TABLE 19-1

Primary Amino Acid Structure of Hemoglobin *














































































































































































































































































































































































































































































































































































































































































































































































































































































































































































































































































































































































































































































































































































Helix α ζ Helix β δ γ ε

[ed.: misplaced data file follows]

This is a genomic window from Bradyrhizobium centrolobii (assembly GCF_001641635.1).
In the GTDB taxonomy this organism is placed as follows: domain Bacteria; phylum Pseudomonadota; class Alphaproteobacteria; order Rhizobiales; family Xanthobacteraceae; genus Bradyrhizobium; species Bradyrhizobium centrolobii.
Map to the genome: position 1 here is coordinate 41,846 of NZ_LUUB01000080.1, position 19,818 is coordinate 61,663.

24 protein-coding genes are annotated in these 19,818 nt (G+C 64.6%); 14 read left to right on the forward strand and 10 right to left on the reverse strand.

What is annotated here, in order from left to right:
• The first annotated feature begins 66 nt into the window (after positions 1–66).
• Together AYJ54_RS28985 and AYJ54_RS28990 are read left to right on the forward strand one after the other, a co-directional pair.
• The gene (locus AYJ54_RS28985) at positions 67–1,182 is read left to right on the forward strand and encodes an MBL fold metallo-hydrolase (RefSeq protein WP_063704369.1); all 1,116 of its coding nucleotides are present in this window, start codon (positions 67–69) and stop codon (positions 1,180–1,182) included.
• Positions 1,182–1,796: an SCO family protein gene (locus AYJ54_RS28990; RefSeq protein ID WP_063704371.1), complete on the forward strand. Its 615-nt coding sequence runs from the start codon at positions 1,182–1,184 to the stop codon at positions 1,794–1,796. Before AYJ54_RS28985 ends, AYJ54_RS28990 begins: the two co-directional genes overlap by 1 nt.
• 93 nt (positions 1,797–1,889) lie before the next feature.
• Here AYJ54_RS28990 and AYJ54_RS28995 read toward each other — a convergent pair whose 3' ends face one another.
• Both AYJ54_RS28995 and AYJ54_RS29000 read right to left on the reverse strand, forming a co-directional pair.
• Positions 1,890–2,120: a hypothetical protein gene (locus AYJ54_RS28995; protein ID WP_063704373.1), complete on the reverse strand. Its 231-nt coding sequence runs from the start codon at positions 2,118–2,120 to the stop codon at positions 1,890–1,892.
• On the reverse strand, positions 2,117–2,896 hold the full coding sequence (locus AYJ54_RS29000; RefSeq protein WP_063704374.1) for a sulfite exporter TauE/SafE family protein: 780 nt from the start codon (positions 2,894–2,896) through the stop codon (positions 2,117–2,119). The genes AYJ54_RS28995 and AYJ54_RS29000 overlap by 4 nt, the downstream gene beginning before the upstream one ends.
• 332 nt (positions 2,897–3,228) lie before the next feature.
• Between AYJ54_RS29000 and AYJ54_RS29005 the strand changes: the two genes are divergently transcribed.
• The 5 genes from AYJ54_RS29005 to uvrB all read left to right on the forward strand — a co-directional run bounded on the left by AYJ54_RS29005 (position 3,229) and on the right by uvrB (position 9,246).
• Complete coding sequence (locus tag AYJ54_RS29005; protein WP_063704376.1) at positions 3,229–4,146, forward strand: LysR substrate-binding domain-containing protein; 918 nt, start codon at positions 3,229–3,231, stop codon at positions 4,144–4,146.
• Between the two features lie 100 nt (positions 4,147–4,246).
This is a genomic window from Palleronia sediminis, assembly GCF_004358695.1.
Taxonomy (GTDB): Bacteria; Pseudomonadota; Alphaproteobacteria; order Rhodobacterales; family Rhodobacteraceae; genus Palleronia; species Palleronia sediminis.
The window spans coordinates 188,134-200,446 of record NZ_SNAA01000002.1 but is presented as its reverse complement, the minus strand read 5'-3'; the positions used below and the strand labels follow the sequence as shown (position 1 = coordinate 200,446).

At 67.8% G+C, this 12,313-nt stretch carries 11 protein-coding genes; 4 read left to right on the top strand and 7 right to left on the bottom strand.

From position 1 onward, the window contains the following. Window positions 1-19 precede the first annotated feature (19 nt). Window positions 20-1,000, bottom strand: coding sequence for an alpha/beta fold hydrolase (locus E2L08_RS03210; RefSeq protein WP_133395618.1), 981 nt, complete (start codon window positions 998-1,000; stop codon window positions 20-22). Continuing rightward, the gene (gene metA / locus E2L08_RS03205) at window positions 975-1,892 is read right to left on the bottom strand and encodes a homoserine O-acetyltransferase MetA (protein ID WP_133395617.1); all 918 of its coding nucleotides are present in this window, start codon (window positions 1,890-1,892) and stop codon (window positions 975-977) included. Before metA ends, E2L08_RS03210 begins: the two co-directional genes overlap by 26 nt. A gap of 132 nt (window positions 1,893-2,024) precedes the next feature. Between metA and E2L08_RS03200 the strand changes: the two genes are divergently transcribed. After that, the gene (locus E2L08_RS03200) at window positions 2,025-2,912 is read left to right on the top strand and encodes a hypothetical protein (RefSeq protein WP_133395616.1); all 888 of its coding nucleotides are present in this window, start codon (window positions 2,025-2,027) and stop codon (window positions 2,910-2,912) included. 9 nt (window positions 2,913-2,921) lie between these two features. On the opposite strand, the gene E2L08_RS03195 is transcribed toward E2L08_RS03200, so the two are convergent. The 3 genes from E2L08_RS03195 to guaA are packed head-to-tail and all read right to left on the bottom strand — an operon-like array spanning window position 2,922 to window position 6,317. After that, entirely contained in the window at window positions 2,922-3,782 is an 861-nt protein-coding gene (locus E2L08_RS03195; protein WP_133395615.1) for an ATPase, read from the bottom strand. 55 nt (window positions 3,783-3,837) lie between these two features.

NA1 1 Val Ser NA1
NA2
1 Val
2 His
Val
His
Gly
His
Val
His
NA2 2 Leu Leu NA3 3 Leu Leu Phe Phe
A1 3 Ser Thr A1 4 Thr Thr Thr Thr
A2 4 Pro Lys A2 5 Pro Pro Glu Ala
A3 5 Ala Thr A3 6 Glu Glu Glu Glu
A4 6 Asp Glu A4 7 Glu Glu Asp Glu
A5 7 Lys Arg A5 8 Lys Lys Lys Lys
A6 8 Thr Thr A6 9 Ser Thr Ala Ala
A7 9 Asn Ile A7 10 Ala Ala Thr Ala
A8 10 Val Ile A8 11 Val Val Ile Val
A9 11 Lys Val A9 12 Thr Asn Thr Thr
A10 12 Ala Ser A10 13 Ala Ala Ser Ser
A11 13 Ala Met A11 14 Leu Leu Leu Leu
A12 14 Trp Trp A12 15 Trp Trp Trp Trp
A13 15 Gly Ala A13 16 Gly Gly Gly Ser
A14 16 Lys Lys A14 17 Lys Lys Lys Lys
A15 17 Val Ile A15 18 Val Val Val Met
A16 18 Gly Ser
AB1 19 Ala Thr
B1 20 His Gln B1 19 Asn Asn Asn Asn
B2 21 Ala Ala B2 20 Val Val Val Val
B3 22 Gly Asp B3 21 Asp Asp Glu Glu
B4 23 Glu Thr B4 22 Glu Ala Asp Glu
B5 24 Tyr Ile B5 23 Val Val Ala Ala
B6 25 Gly Gly B6 24 Gly Gly Gly Gly
B7 26 Ala Thr B7 25 Gly Gly Gly Gly
B8 27 Glu Glu B8 26 Glu Glu Glu Glu
B9 28 Ala Thr B9 27 Ala Ala Thr Ala
B10 29 Leu Leu B10 28 Leu Leu Leu Leu
B11 30 Glu Glu B11 29 Gly Gly Gly Gly
B12 31 Arg Arg B12 30 Arg Arg Arg Arg
B13 32 Met Leu B13 31 Leu Leu Leu Leu
B14 33 Phe Phe B14 32 Leu Leu Leu Leu
B15 34 Leu Leu B15 33 Val Val Val Val
B16 35 Ser Ser B16 34 Val Val Val Val
C1 36 Phe His C1 35 Tyr Tyr Tyr Tyr
C2 37 Pro Pro C2 36 Pro Pro Pro Pro
C3 38 Thr Gln C3 37 Trp Trp Trp Trp
C4 39 Thr Thr C4 38 Thr Thr Thr Thr